Book Review: Across the Universe

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Across the Universe Across the Universe by
Series: Across the Univers #1
Published by in 2011
Pages: 398

A love out of time. A spaceship built of secrets and murder. Seventeen-year-old Amy joins her parents as frozen cargo aboard the vast spaceship Godspeed and expects to awaken on a new planet, three hundred years in the future. Never could she have known that her frozen slumber would come to an end fifty years too soon and that she would be thrust into the brave new world of a spaceship that lives by its own rules.
Amy quickly realizes that her awakening was no mere computer malfunction. Someone-one of the few thousand inhabitants of the spaceship-tried to kill her. And if Amy doesn't do something soon, her parents will be next.
Now Amy must race to unlock Godspeed's hidden secrets. But out of her list of murder suspects, there's only one who matters: Elder, the future leader of the ship and the love she could never have seen coming.

My Review:

One of the main things that impressed me with this novel is the originality of the setting. Many people in science fiction have played with the idea of cryogenic freezing to get to a new planet that is several centuries of travel away, but most only mention that it happened. They don’t tend to go into detail of how it works and what happens. They almost never talk about what happens on the ship while the majority of its occupants are frozen. Revis builds a whole society in this gap, one that is necessary and extremely interesting in the conundrums it creates.

When I first started reading this one, I spent the majority of the time thinking of Doctor Who (and I wonder if she took any inspiration from the show, though I doubt it, as it was probably finished way before the most recent series started). Between a main character with long red hair called Amy and the cryo floor (which will always have a fog at ground level for me) it almost could have been a Doctor Who remake (without the Doctor, of course, which helped when I had to force myself to stop thinking in those terms).

Once I got past the Doctor Who similarities, though, it was a very enjoyable read. The book is part mystery, which adds another fun layer to the story. The thing I really enjoy about mysteries is trying to figure out who did it before the book tells you. I will say, I had “who” figured out by about halfway through, but I had to keep reading, because I had no idea about motive. Plus, the mystery was not the only storyline in the book, and there were other interesting things that deserved my attention!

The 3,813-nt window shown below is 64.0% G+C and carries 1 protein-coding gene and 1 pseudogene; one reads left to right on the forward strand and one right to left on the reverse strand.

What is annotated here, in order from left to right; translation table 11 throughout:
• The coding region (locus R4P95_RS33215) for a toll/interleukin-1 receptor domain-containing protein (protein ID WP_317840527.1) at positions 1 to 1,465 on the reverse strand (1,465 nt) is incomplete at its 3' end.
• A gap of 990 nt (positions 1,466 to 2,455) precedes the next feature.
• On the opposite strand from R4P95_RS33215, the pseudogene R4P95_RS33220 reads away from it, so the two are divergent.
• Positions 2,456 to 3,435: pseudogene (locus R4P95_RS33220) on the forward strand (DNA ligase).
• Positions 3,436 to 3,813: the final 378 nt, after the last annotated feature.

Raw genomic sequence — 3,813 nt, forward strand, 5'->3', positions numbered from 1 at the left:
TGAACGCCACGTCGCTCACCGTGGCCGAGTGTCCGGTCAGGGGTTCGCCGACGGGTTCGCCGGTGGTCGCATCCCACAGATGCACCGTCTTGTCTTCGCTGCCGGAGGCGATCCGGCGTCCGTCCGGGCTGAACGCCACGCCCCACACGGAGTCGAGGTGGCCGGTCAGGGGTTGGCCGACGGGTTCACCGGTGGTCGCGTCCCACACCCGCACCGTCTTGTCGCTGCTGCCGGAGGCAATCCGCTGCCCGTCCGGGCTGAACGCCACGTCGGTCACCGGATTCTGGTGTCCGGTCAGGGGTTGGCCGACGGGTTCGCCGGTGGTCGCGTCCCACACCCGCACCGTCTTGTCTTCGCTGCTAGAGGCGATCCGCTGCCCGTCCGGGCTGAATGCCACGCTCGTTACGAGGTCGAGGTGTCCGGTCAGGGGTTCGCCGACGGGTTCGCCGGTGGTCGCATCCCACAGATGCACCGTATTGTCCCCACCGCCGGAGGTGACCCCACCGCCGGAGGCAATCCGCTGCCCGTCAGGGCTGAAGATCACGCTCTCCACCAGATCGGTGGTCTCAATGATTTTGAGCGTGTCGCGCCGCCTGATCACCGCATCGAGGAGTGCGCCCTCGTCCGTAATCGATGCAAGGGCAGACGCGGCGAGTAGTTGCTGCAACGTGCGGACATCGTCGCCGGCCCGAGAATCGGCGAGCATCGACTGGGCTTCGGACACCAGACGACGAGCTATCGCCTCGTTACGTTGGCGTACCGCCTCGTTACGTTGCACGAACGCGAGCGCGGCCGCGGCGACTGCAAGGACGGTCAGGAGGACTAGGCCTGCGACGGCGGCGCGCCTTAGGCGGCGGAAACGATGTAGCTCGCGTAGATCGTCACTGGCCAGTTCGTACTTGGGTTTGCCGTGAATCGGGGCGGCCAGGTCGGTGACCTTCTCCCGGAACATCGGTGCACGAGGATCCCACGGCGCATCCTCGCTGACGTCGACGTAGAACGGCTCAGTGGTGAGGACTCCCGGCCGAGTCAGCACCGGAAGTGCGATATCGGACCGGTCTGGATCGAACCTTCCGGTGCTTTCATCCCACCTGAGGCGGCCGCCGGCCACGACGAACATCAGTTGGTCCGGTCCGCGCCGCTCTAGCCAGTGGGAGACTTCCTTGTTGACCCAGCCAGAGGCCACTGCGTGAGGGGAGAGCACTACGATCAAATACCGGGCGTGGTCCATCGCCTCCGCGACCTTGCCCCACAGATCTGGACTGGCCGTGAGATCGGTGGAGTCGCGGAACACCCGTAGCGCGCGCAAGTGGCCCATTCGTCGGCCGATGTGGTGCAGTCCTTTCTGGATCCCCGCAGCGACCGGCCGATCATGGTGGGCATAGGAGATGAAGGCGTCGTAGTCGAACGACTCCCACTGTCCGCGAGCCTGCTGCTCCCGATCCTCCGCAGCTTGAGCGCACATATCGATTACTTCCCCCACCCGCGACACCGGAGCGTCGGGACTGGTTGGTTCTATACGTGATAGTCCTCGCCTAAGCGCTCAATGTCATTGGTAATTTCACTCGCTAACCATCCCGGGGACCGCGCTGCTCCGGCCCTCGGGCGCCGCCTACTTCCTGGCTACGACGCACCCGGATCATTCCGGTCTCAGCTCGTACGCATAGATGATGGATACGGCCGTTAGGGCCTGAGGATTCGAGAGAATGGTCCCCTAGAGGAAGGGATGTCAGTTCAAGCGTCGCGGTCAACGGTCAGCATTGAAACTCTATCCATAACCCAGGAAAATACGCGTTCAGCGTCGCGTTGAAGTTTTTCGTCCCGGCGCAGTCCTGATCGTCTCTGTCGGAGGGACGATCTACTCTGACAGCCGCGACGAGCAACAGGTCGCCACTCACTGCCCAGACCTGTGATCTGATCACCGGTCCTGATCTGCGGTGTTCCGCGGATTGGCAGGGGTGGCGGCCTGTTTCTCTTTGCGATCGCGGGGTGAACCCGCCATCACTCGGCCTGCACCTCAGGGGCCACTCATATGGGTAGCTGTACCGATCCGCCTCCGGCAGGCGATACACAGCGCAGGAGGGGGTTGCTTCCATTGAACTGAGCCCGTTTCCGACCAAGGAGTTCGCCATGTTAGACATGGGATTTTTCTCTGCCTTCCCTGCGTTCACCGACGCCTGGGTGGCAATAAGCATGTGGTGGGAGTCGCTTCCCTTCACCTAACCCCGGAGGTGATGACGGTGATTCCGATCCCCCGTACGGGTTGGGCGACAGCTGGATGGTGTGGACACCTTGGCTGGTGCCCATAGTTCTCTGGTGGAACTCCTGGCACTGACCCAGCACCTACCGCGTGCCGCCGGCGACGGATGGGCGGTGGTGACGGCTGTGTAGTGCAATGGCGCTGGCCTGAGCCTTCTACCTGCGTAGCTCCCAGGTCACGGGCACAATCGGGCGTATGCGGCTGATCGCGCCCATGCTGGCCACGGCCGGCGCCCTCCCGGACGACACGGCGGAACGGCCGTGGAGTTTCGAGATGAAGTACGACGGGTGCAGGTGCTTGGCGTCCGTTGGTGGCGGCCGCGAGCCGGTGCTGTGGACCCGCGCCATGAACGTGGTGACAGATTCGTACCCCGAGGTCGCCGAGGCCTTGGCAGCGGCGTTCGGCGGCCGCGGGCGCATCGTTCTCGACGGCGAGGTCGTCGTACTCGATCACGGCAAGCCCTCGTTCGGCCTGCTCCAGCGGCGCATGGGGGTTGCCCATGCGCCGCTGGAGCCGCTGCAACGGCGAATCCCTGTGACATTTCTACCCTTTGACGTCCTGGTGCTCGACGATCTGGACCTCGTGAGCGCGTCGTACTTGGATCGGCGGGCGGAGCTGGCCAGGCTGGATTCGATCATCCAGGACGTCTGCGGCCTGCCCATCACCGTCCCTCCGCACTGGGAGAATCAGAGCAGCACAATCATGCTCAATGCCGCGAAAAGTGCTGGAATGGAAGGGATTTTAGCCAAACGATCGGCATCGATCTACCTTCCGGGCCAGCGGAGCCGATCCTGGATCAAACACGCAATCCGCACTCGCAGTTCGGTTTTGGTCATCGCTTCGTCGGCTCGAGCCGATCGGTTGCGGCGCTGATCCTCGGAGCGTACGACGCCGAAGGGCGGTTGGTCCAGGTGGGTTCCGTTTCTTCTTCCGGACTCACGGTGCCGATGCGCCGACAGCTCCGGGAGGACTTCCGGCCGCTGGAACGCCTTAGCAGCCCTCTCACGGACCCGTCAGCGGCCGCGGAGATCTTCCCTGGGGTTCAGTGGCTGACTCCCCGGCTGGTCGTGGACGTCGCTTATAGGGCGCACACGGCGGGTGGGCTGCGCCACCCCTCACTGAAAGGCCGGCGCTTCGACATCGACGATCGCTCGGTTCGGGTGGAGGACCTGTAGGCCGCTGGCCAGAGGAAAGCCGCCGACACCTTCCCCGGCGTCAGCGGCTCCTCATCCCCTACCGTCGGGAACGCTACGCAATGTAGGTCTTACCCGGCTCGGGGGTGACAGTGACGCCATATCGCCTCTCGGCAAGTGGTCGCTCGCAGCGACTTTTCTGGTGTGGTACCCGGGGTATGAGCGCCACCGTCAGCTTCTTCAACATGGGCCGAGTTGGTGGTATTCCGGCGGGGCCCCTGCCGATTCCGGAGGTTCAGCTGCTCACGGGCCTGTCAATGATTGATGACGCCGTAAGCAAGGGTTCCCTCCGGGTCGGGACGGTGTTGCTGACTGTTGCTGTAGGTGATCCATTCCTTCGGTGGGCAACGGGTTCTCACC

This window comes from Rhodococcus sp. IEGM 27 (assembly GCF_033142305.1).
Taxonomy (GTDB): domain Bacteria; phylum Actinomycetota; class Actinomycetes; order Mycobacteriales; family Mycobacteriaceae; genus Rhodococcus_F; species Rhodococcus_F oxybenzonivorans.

Even having figured out the “whodunit” part of the book early on, there were some very good twists in the story right at the end that I didn’t see coming. They were the of the sort that I said afterwards “Why the heck didn’t I see that one coming?!” which is, of course, the best kind. I was glad to find that I could still be on the same side after the twist though – sometimes twists make me go “I hated you, but now I feel really awful for it,” and that can be good in some novels, but in this one I really didn’t want to feel sorry for Eldest. He is just too much of a jerk!




My only complaint (and it’s not really a complaint at all) is that the ending seemed to happen really fast. Elder tells Amy the truth, and then she’s mad for all of two pages, and then the story is over. I know if it were me, I would stay mad way longer than that! No matter what his intentions were, he screwed up her life MAJORLY. He can be sorry all he likes, but sorry won’t change that. It seems really weird that she’s only mad at him for a few seconds. On the other hand, I can understand why she did it – it’s not a really relevant plot point, and it happens after the main climax of the book, so it could have the potential of making the book seem to go on forever.  I think if it were me (and what do I know about writing? She’s published, not me) I would have shown that time passed in some way – just a short line that said something like “One week later” or something like that. But that’s just me.



Overall assessment? A really fun read, with a fresh take on the Science Fiction quest, and a little bit of every genre for whatever strikes your fancy! Go read it!



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